I am, of course, speaking from my own point of view only. There may well be people out there who won't let the format die. What is slightly weird is that I have never, I repeat, never bought an album online in mp3 format or similar. There are various reasons for this. The main reasons are the inconvenience of DRM - digital rights management, which may as well come with a note saying 'your mp3 player won't play this file' and the fact that I can buy the same album for a similar price to its downloadable equivalent, and have it on Cd as proof that I have paid for the right to listen to it.
Yet I still feel the Cd is dead as we know it. To understand this you have to know how I use music. I have three places where I listen to music: car, desk and train. In the car there is a Cd player but I can play my mp3 player too. At my desk there is the backup of my mp3 collection, all of which comes from cd albums I have bought or been given over the years and have converted myself. Out and about there is my mp3 player. There is something like 1000 discs' worth of music on there. I cannot keep track of where all the actual discs are. Many are in my loft in Newcastle. As a result, I listen to tracks. So once I've shelved a Cd I've bought, it rarely goes into a machine. I keep a few random discs in my car for when the mp3 player is low on battery or elsewhere. There's also the radio.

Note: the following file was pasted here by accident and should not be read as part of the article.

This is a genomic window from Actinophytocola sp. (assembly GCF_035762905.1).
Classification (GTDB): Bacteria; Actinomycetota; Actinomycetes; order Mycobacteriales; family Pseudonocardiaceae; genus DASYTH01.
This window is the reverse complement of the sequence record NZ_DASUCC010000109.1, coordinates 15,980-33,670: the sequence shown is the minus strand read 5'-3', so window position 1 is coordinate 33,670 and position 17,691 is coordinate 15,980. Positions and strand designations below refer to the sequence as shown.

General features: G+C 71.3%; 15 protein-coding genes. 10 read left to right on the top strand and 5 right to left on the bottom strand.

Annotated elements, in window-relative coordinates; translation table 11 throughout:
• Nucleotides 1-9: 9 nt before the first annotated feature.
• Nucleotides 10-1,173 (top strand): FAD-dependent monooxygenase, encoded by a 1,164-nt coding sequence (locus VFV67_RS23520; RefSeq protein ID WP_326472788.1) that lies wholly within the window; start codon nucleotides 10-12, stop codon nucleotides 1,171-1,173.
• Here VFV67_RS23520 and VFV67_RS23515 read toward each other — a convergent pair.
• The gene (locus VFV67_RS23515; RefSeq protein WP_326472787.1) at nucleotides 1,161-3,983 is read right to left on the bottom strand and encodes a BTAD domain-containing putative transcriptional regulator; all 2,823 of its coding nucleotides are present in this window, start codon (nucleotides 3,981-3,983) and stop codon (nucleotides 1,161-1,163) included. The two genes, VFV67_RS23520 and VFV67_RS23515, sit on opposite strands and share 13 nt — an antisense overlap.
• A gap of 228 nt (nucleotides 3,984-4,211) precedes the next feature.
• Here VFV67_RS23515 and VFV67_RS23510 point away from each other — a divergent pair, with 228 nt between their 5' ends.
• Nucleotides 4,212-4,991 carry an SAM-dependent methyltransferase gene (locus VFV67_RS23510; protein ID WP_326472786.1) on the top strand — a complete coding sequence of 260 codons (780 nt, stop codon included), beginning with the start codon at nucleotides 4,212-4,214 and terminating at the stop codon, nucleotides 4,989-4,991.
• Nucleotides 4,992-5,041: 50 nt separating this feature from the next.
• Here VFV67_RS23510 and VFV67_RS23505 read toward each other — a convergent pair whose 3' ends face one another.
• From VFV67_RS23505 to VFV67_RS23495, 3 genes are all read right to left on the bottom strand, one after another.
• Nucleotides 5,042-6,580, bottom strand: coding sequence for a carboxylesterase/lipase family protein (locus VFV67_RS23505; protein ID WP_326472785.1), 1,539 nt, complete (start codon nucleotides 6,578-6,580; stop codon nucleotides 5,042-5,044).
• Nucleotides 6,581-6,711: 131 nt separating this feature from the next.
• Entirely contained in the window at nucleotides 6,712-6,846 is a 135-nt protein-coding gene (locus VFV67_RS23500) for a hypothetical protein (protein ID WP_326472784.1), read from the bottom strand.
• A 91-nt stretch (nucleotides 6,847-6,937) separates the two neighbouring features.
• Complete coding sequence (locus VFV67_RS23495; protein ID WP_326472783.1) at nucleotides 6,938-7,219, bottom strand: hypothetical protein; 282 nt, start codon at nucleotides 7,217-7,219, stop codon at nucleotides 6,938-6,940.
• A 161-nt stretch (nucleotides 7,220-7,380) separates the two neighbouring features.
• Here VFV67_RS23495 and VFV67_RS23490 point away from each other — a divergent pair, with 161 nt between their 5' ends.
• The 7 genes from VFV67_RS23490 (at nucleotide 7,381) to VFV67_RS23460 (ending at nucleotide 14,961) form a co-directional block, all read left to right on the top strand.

Putting a disc in a machine is now a rare activity for me, except to convert it just after buying. Moreover, the kooky tracks at the end of albums, where there is a long silence in the middle of the track followed by an extra song, just seem annoying and pointless. I expect everything to be a track: an entity in its own right.
Having said that, the combination of my natural levels of ocd (figuratively, not clinically diagnosed) coupled with the hard to use controls on my player means that I seldom listen to a hand rolled playlist. I still listen to an album in order from start to finish. I just don't play with shiny discs so much anymore.